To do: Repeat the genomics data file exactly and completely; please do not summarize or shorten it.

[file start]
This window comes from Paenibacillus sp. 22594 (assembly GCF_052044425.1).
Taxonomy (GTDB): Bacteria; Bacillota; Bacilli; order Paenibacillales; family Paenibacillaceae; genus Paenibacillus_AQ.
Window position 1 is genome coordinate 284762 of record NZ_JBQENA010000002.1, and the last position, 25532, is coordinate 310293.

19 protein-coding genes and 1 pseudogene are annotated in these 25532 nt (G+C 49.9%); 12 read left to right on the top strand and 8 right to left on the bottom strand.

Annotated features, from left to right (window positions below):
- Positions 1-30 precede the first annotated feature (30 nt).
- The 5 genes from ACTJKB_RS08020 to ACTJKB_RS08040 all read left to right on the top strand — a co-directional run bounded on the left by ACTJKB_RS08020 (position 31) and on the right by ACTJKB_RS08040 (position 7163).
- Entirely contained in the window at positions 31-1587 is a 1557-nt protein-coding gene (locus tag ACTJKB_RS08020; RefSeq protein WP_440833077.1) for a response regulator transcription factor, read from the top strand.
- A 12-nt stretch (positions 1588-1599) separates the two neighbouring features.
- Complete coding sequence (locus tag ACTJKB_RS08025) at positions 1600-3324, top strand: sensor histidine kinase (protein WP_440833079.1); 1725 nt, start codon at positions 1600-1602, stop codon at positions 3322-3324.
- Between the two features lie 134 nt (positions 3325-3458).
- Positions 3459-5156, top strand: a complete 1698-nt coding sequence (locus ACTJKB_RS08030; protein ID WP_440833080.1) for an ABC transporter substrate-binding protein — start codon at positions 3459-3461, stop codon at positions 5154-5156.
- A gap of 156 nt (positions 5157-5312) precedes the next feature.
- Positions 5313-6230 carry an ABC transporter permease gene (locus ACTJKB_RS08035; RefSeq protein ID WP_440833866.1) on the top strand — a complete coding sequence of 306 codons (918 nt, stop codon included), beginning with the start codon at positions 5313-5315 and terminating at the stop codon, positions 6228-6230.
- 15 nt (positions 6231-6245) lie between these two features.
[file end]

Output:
This window comes from Paenibacillus sp. 22594 (assembly GCF_052044425.1).
Taxonomy (GTDB): Bacteria; Bacillota; Bacilli; order Paenibacillales; family Paenibacillaceae; genus Paenibacillus_AQ.
Window position 1 is genome coordinate 284762 of record NZ_JBQENA010000002.1, and the last position, 25532, is coordinate 310293.

19 protein-coding genes and 1 pseudogene are annotated in these 25532 nt (G+C 49.9%); 12 read left to right on the top strand and 8 right to left on the bottom strand.

Annotated features, from left to right (window positions below):
- Positions 1-30 precede the first annotated feature (30 nt).
- The 5 genes from ACTJKB_RS08020 to ACTJKB_RS08040 all read left to right on the top strand — a co-directional run bounded on the left by ACTJKB_RS08020 (position 31) and on the right by ACTJKB_RS08040 (position 7163).
- Entirely contained in the window at positions 31-1587 is a 1557-nt protein-coding gene (locus tag ACTJKB_RS08020; RefSeq protein WP_440833077.1) for a response regulator transcription factor, read from the top strand.
- A 12-nt stretch (positions 1588-1599) separates the two neighbouring features.
- Complete coding sequence (locus tag ACTJKB_RS08025) at positions 1600-3324, top strand: sensor histidine kinase (protein WP_440833079.1); 1725 nt, start codon at positions 1600-1602, stop codon at positions 3322-3324.
- Between the two features lie 134 nt (positions 3325-3458).
- Positions 3459-5156, top strand: a complete 1698-nt coding sequence (locus ACTJKB_RS08030; protein ID WP_440833080.1) for an ABC transporter substrate-binding protein — start codon at positions 3459-3461, stop codon at positions 5154-5156.
- A gap of 156 nt (positions 5157-5312) precedes the next feature.
- Positions 5313-6230 carry an ABC transporter permease gene (locus ACTJKB_RS08035; RefSeq protein ID WP_440833866.1) on the top strand — a complete coding sequence of 306 codons (918 nt, stop codon included), beginning with the start codon at positions 5313-5315 and terminating at the stop codon, positions 6228-6230.
- 15 nt (positions 6231-6245) lie between these two features.